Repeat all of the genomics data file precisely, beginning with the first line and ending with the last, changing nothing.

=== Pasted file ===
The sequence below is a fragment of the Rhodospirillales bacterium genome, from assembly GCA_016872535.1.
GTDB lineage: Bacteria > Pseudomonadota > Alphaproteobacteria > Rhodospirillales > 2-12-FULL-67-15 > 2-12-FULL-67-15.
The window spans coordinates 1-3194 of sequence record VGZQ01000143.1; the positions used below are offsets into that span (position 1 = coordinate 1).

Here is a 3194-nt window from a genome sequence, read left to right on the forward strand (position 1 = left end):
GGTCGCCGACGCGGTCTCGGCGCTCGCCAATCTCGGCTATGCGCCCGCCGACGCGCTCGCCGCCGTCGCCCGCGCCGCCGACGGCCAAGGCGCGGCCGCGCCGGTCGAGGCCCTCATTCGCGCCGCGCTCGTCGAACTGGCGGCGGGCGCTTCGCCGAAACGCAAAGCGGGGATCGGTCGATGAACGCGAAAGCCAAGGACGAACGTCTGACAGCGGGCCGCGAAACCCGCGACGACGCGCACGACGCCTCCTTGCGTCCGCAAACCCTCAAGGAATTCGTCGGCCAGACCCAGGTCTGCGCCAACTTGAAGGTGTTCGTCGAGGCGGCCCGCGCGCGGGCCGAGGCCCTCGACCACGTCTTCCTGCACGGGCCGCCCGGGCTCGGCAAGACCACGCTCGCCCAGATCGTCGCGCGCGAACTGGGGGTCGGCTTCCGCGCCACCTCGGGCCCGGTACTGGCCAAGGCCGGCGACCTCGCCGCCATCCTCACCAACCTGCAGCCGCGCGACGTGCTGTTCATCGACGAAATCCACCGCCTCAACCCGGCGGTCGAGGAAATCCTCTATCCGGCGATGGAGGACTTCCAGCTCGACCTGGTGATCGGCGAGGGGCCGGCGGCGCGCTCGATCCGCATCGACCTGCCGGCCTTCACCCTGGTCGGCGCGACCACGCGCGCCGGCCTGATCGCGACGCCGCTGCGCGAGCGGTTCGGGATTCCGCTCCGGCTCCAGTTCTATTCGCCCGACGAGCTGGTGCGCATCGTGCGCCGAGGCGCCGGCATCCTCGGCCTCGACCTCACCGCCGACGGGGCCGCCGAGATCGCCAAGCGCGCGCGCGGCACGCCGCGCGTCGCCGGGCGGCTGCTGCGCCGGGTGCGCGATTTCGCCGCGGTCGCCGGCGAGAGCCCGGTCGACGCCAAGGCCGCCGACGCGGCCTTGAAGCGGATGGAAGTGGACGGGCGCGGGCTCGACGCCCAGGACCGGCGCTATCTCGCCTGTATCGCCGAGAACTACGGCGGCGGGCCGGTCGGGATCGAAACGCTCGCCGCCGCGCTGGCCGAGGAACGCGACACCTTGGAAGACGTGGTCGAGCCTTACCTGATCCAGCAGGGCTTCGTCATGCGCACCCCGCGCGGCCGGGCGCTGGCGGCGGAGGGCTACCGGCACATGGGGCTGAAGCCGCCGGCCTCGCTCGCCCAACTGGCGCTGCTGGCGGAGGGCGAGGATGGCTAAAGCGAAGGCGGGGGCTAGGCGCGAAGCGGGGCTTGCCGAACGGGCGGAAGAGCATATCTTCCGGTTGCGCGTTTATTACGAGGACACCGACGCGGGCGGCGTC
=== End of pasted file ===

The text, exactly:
The sequence below is a fragment of the Rhodospirillales bacterium genome, from assembly GCA_016872535.1.
GTDB lineage: Bacteria > Pseudomonadota > Alphaproteobacteria > Rhodospirillales > 2-12-FULL-67-15 > 2-12-FULL-67-15.
The window spans coordinates 1-3194 of sequence record VGZQ01000143.1; the positions used below are offsets into that span (position 1 = coordinate 1).

Here is a 3194-nt window from a genome sequence, read left to right on the forward strand (position 1 = left end):
GGTCGCCGACGCGGTCTCGGCGCTCGCCAATCTCGGCTATGCGCCCGCCGACGCGCTCGCCGCCGTCGCCCGCGCCGCCGACGGCCAAGGCGCGGCCGCGCCGGTCGAGGCCCTCATTCGCGCCGCGCTCGTCGAACTGGCGGCGGGCGCTTCGCCGAAACGCAAAGCGGGGATCGGTCGATGAACGCGAAAGCCAAGGACGAACGTCTGACAGCGGGCCGCGAAACCCGCGACGACGCGCACGACGCCTCCTTGCGTCCGCAAACCCTCAAGGAATTCGTCGGCCAGACCCAGGTCTGCGCCAACTTGAAGGTGTTCGTCGAGGCGGCCCGCGCGCGGGCCGAGGCCCTCGACCACGTCTTCCTGCACGGGCCGCCCGGGCTCGGCAAGACCACGCTCGCCCAGATCGTCGCGCGCGAACTGGGGGTCGGCTTCCGCGCCACCTCGGGCCCGGTACTGGCCAAGGCCGGCGACCTCGCCGCCATCCTCACCAACCTGCAGCCGCGCGACGTGCTGTTCATCGACGAAATCCACCGCCTCAACCCGGCGGTCGAGGAAATCCTCTATCCGGCGATGGAGGACTTCCAGCTCGACCTGGTGATCGGCGAGGGGCCGGCGGCGCGCTCGATCCGCATCGACCTGCCGGCCTTCACCCTGGTCGGCGCGACCACGCGCGCCGGCCTGATCGCGACGCCGCTGCGCGAGCGGTTCGGGATTCCGCTCCGGCTCCAGTTCTATTCGCCCGACGAGCTGGTGCGCATCGTGCGCCGAGGCGCCGGCATCCTCGGCCTCGACCTCACCGCCGACGGGGCCGCCGAGATCGCCAAGCGCGCGCGCGGCACGCCGCGCGTCGCCGGGCGGCTGCTGCGCCGGGTGCGCGATTTCGCCGCGGTCGCCGGCGAGAGCCCGGTCGACGCCAAGGCCGCCGACGCGGCCTTGAAGCGGATGGAAGTGGACGGGCGCGGGCTCGACGCCCAGGACCGGCGCTATCTCGCCTGTATCGCCGAGAACTACGGCGGCGGGCCGGTCGGGATCGAAACGCTCGCCGCCGCGCTGGCCGAGGAACGCGACACCTTGGAAGACGTGGTCGAGCCTTACCTGATCCAGCAGGGCTTCGTCATGCGCACCCCGCGCGGCCGGGCGCTGGCGGCGGAGGGCTACCGGCACATGGGGCTGAAGCCGCCGGCCTCGCTCGCCCAACTGGCGCTGCTGGCGGAGGGCGAGGATGGCTAAAGCGAAGGCGGGGGCTAGGCGCGAAGCGGGGCTTGCCGAACGGGCGGAAGAGCATATCTTCCGGTTGCGCGTTTATTACGAGGACACCGACGCGGGCGGCGTC